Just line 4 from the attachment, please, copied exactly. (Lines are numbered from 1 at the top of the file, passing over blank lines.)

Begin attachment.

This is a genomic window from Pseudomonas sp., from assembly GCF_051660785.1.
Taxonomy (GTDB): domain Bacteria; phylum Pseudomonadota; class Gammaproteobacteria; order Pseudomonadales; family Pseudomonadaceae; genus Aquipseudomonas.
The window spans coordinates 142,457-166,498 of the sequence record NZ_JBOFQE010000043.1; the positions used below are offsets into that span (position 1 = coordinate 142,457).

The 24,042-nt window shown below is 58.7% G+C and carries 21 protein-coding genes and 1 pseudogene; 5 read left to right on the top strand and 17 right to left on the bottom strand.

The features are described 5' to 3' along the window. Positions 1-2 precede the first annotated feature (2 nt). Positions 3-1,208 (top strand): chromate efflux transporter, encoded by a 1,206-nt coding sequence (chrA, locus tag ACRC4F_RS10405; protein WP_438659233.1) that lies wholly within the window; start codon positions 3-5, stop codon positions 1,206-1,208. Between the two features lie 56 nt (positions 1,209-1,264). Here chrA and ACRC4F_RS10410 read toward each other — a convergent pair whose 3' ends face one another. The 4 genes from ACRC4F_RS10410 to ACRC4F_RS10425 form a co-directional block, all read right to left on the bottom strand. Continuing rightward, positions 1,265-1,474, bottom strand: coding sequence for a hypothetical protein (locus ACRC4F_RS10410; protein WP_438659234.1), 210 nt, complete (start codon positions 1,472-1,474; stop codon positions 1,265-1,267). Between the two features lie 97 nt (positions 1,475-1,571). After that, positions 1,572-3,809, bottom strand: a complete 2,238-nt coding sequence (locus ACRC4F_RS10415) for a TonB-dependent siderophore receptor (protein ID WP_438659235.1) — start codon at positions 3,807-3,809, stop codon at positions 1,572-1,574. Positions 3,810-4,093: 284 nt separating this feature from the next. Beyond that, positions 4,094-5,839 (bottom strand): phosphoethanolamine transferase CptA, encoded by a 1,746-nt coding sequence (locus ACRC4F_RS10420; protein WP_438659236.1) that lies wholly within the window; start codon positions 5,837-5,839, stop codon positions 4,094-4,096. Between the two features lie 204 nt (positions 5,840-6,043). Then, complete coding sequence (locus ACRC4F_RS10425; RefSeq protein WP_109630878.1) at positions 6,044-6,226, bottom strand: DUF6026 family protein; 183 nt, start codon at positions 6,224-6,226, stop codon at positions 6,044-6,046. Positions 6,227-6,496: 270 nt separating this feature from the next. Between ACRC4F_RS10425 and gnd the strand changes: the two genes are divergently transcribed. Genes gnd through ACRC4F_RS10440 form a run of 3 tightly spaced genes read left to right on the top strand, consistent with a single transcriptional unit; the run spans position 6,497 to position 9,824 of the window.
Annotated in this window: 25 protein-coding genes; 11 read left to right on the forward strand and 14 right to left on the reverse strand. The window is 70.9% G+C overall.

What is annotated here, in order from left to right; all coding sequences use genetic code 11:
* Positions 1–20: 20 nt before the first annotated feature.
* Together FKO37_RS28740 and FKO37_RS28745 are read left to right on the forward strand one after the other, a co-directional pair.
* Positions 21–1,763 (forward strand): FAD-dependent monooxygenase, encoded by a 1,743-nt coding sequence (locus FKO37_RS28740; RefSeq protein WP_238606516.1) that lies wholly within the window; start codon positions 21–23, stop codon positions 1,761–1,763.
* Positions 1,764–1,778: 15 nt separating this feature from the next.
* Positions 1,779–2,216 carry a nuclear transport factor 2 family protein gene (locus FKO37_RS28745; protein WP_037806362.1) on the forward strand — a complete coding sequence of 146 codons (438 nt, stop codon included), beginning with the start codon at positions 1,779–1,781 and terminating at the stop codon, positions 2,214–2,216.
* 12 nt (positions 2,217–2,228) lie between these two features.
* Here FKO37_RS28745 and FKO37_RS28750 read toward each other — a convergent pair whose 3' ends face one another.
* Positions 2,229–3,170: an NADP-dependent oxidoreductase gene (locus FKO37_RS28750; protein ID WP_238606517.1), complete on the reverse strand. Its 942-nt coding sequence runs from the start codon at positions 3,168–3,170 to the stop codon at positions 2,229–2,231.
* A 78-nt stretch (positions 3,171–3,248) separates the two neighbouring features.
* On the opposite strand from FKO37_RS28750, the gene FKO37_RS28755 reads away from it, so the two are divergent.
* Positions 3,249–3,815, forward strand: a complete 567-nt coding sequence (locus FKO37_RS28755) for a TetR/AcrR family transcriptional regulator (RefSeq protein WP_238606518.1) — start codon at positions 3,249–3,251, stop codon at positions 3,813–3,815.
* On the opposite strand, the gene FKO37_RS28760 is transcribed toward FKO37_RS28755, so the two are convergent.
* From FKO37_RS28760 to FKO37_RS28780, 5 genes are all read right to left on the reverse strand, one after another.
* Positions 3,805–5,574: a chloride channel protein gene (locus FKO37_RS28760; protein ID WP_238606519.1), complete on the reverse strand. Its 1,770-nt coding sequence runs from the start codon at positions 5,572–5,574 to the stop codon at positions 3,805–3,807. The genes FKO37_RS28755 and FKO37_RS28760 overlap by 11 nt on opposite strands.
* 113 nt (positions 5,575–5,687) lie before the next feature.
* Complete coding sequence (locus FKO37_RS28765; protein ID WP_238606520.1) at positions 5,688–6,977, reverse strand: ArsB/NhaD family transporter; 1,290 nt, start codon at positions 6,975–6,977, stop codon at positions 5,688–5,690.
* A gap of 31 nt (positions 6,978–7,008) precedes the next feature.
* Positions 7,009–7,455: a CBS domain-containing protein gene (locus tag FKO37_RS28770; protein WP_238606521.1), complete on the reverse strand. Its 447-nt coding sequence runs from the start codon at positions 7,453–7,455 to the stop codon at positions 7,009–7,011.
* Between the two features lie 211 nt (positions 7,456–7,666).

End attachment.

The 24,042-nt window shown below is 58.7% G+C and carries 21 protein-coding genes and 1 pseudogene; 5 read left to right on the top strand and 17 right to left on the bottom strand.